4th Amendment of the United States Constitution

 

United States Government

 
Government Home
Constitution Home
Framers of the Constitution
Constitution
U.S. Presidents
Vice Presidents
Constitutional Convention
Printable Activities
Online Activities
Supreme Court Cases
 

Legislative Branch

 
Senate
House of Representatives

4th Amendment (Amendment IV)

 
Quartering Act
 
Patriot James Otis challenging Parliament over its search and seizure laws
 

Fourth Amendment/Bill of Rights Printable Activities on MrNussbaum.com

 
Bill of Responsibilities: This exercise requires students to analyze the differences between rights and responsibilities and allows them to create a mini-constitution that outlines four responsibilities they believe people should be required to fulfill as citizens of the United States.
 

What Does it Say?

 
The right of the people to be secure in their persons, houses, papers, and effects, against unreasonable searches and seizures, shall not be violated, and no warrants shall issue, but upon probable cause, supported by oath or affirmation, and particularly describing the place to be searched, or the person or things to be seized.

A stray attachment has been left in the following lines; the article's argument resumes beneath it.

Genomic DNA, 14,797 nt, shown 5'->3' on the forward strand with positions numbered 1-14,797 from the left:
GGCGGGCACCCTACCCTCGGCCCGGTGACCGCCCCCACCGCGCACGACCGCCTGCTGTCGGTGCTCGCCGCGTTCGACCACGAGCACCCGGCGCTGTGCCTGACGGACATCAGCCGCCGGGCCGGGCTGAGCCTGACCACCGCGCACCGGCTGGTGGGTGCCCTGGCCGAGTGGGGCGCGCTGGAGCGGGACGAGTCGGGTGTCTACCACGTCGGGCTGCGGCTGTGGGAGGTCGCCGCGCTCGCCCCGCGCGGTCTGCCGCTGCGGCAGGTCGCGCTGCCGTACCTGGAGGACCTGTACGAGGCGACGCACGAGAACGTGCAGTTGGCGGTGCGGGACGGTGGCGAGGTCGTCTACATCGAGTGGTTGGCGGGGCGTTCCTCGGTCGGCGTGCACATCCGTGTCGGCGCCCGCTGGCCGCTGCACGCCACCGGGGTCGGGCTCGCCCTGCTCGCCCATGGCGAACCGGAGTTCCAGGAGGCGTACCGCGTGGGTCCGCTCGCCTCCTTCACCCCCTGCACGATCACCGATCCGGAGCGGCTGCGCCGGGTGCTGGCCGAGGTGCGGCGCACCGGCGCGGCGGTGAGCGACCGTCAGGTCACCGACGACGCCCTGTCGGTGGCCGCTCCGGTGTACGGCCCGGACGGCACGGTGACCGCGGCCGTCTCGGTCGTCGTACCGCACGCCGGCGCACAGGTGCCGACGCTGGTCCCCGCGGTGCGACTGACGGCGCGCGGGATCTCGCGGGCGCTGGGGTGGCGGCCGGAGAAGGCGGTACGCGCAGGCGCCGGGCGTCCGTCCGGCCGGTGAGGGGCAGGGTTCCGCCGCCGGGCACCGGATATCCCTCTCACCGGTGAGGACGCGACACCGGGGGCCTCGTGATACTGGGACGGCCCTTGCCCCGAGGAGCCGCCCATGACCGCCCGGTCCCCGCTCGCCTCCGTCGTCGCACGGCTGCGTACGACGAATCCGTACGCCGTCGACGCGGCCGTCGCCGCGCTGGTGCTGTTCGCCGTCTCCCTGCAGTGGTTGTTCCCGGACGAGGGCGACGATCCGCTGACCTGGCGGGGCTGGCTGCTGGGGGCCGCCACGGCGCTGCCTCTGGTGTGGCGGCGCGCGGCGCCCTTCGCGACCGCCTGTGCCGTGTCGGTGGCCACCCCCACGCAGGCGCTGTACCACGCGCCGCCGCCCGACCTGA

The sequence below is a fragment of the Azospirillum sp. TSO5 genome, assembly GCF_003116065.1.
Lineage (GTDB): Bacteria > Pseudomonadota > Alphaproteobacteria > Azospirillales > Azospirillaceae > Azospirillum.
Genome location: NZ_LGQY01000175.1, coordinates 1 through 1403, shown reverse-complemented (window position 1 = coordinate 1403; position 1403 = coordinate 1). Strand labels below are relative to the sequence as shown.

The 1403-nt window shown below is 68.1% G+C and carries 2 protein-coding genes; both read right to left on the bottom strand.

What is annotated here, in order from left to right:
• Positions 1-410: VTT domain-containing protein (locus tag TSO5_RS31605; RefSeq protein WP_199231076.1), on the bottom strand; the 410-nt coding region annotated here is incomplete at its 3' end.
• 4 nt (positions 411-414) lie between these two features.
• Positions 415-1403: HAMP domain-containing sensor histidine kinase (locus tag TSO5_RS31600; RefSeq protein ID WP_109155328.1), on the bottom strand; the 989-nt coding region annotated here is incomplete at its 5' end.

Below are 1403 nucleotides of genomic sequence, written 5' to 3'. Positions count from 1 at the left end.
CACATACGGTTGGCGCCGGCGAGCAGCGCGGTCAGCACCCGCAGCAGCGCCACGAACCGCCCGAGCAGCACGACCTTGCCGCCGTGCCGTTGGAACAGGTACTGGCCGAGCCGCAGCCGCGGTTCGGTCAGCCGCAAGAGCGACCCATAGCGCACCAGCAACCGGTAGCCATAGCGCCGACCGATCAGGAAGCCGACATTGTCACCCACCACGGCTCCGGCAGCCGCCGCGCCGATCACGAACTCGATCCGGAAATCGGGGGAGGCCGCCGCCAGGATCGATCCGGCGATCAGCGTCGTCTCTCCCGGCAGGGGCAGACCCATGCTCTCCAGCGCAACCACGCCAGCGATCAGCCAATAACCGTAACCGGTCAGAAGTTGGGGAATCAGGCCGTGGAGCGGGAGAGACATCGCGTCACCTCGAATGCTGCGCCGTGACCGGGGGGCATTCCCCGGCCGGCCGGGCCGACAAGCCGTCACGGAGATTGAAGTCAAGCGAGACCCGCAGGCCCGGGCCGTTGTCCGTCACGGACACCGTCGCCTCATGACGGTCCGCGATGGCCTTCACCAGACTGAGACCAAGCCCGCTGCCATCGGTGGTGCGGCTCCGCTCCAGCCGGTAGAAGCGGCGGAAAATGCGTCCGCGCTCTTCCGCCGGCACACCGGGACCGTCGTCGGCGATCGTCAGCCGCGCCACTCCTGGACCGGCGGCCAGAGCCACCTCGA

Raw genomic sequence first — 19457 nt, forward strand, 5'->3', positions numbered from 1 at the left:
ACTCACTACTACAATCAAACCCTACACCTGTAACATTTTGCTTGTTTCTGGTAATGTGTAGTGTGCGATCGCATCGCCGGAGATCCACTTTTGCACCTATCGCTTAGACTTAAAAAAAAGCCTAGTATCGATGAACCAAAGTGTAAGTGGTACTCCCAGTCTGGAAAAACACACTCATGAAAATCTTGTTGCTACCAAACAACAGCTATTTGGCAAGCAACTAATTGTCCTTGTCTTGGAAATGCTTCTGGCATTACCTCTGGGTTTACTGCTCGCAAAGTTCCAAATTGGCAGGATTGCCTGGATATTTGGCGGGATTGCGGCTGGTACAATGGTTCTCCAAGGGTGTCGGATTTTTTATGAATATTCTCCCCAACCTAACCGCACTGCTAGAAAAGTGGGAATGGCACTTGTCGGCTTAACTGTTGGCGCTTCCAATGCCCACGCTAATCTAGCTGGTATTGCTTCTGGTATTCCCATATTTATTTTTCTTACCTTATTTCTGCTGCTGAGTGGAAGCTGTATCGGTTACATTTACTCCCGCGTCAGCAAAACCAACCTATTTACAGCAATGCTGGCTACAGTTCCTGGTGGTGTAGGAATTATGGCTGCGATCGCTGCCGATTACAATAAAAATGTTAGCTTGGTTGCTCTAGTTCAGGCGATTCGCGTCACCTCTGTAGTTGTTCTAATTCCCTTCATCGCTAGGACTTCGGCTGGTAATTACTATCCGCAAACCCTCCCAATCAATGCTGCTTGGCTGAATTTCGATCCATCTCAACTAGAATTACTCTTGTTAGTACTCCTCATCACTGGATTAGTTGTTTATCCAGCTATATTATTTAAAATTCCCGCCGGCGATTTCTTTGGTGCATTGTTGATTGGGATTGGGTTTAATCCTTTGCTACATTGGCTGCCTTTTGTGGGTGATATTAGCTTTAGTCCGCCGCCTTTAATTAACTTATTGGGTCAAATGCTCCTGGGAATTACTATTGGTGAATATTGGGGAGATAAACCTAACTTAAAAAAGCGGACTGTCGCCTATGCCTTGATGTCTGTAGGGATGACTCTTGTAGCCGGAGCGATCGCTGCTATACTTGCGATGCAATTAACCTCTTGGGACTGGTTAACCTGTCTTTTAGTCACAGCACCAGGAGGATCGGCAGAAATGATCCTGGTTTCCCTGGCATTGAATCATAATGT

What Does it Mean?

 
The Fourth Amendment guarantees that citizens will not be subjected to unreasonable invasions of personal privacy such as unlawful searches of their person or home, or seizures of individuals, property or items within that property by the government or government agency unless there is a probable cause (compelling reason) that includes exactly who or what is to be searched or seized. In the case of probable cause, the search and or seizure must be granted by a judge or magistrate, who gives permission to officials in the form of a warrant.